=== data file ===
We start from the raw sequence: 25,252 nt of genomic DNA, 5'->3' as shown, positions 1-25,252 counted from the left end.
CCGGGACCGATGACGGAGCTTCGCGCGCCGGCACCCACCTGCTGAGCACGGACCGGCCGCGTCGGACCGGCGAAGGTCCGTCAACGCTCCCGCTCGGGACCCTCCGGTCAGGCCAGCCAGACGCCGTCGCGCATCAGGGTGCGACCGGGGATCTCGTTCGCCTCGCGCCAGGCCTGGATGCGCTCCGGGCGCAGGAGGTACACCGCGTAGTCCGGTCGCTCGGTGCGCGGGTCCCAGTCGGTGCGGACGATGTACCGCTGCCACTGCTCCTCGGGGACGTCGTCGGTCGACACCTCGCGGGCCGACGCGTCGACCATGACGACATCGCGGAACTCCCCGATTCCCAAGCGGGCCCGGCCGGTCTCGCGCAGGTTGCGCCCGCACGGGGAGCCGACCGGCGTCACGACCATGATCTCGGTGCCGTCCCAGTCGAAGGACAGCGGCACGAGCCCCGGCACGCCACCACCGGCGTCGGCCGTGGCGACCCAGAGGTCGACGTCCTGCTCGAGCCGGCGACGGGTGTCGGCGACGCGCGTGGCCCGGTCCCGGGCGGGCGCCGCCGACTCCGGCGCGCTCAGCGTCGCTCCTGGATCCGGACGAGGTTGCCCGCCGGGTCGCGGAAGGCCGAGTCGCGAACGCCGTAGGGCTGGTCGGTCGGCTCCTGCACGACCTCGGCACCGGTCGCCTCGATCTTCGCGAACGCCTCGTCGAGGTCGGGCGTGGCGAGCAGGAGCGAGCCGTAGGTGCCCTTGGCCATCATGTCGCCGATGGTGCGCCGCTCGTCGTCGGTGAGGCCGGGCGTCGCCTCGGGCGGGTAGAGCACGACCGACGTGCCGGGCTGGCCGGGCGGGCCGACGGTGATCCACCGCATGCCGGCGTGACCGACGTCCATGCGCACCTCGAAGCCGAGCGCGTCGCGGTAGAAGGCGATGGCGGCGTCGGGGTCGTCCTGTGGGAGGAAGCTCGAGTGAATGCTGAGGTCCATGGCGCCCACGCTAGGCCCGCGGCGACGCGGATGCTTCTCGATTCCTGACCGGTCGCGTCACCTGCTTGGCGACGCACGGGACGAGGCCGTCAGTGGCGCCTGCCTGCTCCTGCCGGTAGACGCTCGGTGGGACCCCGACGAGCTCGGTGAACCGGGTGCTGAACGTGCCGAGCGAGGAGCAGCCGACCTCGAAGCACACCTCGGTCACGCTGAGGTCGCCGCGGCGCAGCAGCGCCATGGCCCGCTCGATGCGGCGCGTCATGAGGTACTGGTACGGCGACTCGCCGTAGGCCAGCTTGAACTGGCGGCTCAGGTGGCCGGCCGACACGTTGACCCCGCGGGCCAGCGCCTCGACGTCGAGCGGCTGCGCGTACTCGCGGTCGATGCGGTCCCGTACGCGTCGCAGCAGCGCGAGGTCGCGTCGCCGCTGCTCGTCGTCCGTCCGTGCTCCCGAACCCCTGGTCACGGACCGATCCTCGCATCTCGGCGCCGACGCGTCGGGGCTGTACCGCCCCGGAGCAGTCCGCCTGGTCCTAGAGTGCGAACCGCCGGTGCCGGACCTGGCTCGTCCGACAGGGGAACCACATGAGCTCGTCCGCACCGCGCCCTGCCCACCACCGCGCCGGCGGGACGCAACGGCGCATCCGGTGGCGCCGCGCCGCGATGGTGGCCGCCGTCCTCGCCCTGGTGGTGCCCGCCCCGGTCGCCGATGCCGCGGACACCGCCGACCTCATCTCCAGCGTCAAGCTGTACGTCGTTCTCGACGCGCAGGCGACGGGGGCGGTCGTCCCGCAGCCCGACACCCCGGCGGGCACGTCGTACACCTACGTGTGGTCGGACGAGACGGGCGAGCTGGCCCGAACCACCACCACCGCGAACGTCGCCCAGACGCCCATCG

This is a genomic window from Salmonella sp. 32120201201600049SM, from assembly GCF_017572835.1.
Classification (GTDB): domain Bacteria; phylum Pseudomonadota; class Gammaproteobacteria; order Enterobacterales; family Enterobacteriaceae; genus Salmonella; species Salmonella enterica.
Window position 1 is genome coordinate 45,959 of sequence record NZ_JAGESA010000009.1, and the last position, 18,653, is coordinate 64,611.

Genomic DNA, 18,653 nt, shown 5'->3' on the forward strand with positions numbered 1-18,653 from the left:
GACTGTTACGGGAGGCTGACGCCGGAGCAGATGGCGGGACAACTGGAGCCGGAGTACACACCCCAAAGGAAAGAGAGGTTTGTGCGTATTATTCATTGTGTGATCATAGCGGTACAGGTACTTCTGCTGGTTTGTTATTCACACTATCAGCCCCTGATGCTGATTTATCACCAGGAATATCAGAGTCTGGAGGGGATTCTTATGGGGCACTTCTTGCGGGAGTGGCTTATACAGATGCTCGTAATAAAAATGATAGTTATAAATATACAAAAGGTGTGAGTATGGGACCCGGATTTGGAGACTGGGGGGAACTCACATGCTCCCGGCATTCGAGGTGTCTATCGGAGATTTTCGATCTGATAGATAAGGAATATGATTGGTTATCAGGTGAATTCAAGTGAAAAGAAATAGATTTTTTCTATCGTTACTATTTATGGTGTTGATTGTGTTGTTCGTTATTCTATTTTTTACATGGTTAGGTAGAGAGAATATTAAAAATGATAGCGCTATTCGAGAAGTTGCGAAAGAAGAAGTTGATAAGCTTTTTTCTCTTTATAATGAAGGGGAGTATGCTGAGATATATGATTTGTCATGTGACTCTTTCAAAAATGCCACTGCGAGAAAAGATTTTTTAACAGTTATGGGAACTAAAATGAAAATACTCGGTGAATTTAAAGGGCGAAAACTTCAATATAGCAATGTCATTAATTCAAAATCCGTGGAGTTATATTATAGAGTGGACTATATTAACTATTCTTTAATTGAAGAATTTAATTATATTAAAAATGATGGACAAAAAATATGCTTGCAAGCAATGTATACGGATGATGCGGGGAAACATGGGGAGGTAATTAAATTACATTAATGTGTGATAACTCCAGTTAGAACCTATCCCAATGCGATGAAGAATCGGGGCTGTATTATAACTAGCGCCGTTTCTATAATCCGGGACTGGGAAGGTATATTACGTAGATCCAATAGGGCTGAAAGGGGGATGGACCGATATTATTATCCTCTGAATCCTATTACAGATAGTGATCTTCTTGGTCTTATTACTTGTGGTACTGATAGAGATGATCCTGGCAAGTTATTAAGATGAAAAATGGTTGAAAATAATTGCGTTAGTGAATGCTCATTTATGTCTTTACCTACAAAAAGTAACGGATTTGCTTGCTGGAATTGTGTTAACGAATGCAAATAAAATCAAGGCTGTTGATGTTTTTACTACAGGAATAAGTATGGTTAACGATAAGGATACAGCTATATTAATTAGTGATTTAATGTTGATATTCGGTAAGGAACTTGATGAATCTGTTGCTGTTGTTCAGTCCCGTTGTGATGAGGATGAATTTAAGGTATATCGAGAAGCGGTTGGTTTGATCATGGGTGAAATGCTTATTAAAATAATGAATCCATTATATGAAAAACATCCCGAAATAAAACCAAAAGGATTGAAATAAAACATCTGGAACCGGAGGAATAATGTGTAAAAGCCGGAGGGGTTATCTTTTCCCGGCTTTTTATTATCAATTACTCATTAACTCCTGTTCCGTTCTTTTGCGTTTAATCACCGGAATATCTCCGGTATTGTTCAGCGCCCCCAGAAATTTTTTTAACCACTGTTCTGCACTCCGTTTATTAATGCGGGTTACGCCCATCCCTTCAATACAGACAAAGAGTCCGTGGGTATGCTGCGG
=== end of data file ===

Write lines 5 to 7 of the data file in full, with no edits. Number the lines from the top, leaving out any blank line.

Window position 1 is genome coordinate 45,959 of sequence record NZ_JAGESA010000009.1, and the last position, 18,653, is coordinate 64,611.

Genomic DNA, 18,653 nt, shown 5'->3' on the forward strand with positions numbered 1-18,653 from the left:
GACTGTTACGGGAGGCTGACGCCGGAGCAGATGGCGGGACAACTGGAGCCGGAGTACACACCCCAAAGGAAAGAGAGGTTTGTGCGTATTATTCATTGTGTGATCATAGCGGTACAGGTACTTCTGCTGGTTTGTTATTCACACTATCAGCCCCTGATGCTGATTTATCACCAGGAATATCAGAGTCTGGAGGGGATTCTTATGGGGCACTTCTTGCGGGAGTGGCTTATACAGATGCTCGTAATAAAAATGATAGTTATAAATATACAAAAGGTGTGAGTATGGGACCCGGATTTGGAGACTGGGGGGAACTCACATGCTCCCGGCATTCGAGGTGTCTATCGGAGATTTTCGATCTGATAGATAAGGAATATGATTGGTTATCAGGTGAATTCAAGTGAAAAGAAATAGATTTTTTCTATCGTTACTATTTATGGTGTTGATTGTGTTGTTCGTTATTCTATTTTTTACATGGTTAGGTAGAGAGAATATTAAAAATGATAGCGCTATTCGAGAAGTTGCGAAAGAAGAAGTTGATAAGCTTTTTTCTCTTTATAATGAAGGGGAGTATGCTGAGATATATGATTTGTCATGTGACTCTTTCAAAAATGCCACTGCGAGAAAAGATTTTTTAACAGTTATGGGAACTAAAATGAAAATACTCGGTGAATTTAAAGGGCGAAAACTTCAATATAGCAATGTCATTAATTCAAAATCCGTGGAGTTATATTATAGAGTGGACTATATTAACTATTCTTTAATTGAAGAATTTAATTATATTAAAAATGATGGACAAAAAATATGCTTGCAAGCAATGTATACGGATGATGCGGGGAAACATGGGGAGGTAATTAAATTACATTAATGTGTGATAACTCCAGTTAGAACCTATCCCAATGCGATGAAGAATCGGGGCTGTATTATAACTAGCGCCGTTTCTATAATCCGGGACTGGGAAGGTATATTACGTAGATCCAATAGGGCTGAAAGGGGGATGGACCGATATTATTATCCTCTGAATCCTATTACAGATAGTGATCTTCTTGGTCTTATTACTTGTGGTACTGATAGAGATGATCCTGGCAAGTTATTAAGATGAAAAATGGTTGAAAATAATTGCGTTAGTGAATGCTCATTTATGTCTTTACCTACAAAAAGTAACGGATTTGCTTGCTGGAATTGTGTTAACGAATGCAAATAAAATCAAGGCTGTTGATGTTTTTACTACAGGAATAAGTATGGTTAACGATAAGGATACAGCTATATTAATTAGTGATTTAATGTTGATATTCGGTAAGGAACTTGATGAATCTGTTGCTGTTGTTCAGTCCCGTTGTGATGAGGATGAATTTAAGGTATATCGAGAAGCGGTTGGTTTGATCATGGGTGAAATGCTTATTAAAATAATGAATCCATTATATGAAAAACATCCCGAAATAAAACCAAAAGGATTGAAATAAAACATCTGGAACCGGAGGAATAATGTGTAAAAGCCGGAGGGGTTATCTTTTCCCGGCTTTTTATTATCAATTACTCATTAACTCCTGTTCCGTTCTTTTGCGTTTAATCACCGGAATATCTCCGGTATTGTTCAGCGCCCCCAGAAATTTTTTTAACCACTGTTCTGCACTCCGTTTATTAATGCGGGTTACGCCCATCCCTTCAATACAGACAAAGAGTCCGTGGGTATGCTGCGG